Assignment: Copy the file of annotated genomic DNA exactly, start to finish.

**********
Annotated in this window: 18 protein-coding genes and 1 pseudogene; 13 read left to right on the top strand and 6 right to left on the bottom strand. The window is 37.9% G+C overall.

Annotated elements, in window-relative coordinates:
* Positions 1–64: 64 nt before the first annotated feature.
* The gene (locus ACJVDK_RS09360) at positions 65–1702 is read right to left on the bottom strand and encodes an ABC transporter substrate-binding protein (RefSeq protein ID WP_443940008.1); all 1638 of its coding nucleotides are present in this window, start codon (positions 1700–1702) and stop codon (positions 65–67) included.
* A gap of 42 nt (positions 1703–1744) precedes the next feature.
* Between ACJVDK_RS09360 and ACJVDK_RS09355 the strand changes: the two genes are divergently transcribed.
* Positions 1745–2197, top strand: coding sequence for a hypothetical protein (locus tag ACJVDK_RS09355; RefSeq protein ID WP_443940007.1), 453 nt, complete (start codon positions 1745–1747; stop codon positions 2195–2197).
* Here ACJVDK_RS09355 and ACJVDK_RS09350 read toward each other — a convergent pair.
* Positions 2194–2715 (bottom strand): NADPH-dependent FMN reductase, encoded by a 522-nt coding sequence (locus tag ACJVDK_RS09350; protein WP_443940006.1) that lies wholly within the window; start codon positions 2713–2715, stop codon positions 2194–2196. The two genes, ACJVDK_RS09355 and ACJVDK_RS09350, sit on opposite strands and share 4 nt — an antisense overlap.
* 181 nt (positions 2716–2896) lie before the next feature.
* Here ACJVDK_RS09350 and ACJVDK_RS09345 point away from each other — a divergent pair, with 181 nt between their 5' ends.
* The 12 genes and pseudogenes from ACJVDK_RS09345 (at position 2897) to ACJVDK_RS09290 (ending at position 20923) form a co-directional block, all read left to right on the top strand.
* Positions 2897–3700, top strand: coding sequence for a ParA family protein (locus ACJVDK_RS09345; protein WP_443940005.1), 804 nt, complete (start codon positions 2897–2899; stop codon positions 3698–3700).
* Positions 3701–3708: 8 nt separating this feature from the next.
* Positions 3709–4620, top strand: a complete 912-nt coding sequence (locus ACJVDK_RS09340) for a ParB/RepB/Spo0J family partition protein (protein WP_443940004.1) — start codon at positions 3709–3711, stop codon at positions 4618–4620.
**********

Annotated in this window: 18 protein-coding genes and 1 pseudogene; 13 read left to right on the top strand and 6 right to left on the bottom strand. The window is 37.9% G+C overall.

Annotated elements, in window-relative coordinates:
* Positions 1–64: 64 nt before the first annotated feature.
* The gene (locus ACJVDK_RS09360) at positions 65–1702 is read right to left on the bottom strand and encodes an ABC transporter substrate-binding protein (RefSeq protein ID WP_443940008.1); all 1638 of its coding nucleotides are present in this window, start codon (positions 1700–1702) and stop codon (positions 65–67) included.
* A gap of 42 nt (positions 1703–1744) precedes the next feature.
* Between ACJVDK_RS09360 and ACJVDK_RS09355 the strand changes: the two genes are divergently transcribed.
* Positions 1745–2197, top strand: coding sequence for a hypothetical protein (locus tag ACJVDK_RS09355; RefSeq protein ID WP_443940007.1), 453 nt, complete (start codon positions 1745–1747; stop codon positions 2195–2197).
* Here ACJVDK_RS09355 and ACJVDK_RS09350 read toward each other — a convergent pair.
* Positions 2194–2715 (bottom strand): NADPH-dependent FMN reductase, encoded by a 522-nt coding sequence (locus tag ACJVDK_RS09350; protein WP_443940006.1) that lies wholly within the window; start codon positions 2713–2715, stop codon positions 2194–2196. The two genes, ACJVDK_RS09355 and ACJVDK_RS09350, sit on opposite strands and share 4 nt — an antisense overlap.
* 181 nt (positions 2716–2896) lie before the next feature.
* Here ACJVDK_RS09350 and ACJVDK_RS09345 point away from each other — a divergent pair, with 181 nt between their 5' ends.
* The 12 genes and pseudogenes from ACJVDK_RS09345 (at position 2897) to ACJVDK_RS09290 (ending at position 20923) form a co-directional block, all read left to right on the top strand.
* Positions 2897–3700, top strand: coding sequence for a ParA family protein (locus ACJVDK_RS09345; protein WP_443940005.1), 804 nt, complete (start codon positions 2897–2899; stop codon positions 3698–3700).
* Positions 3701–3708: 8 nt separating this feature from the next.
* Positions 3709–4620, top strand: a complete 912-nt coding sequence (locus ACJVDK_RS09340) for a ParB/RepB/Spo0J family partition protein (protein WP_443940004.1) — start codon at positions 3709–3711, stop codon at positions 4618–4620.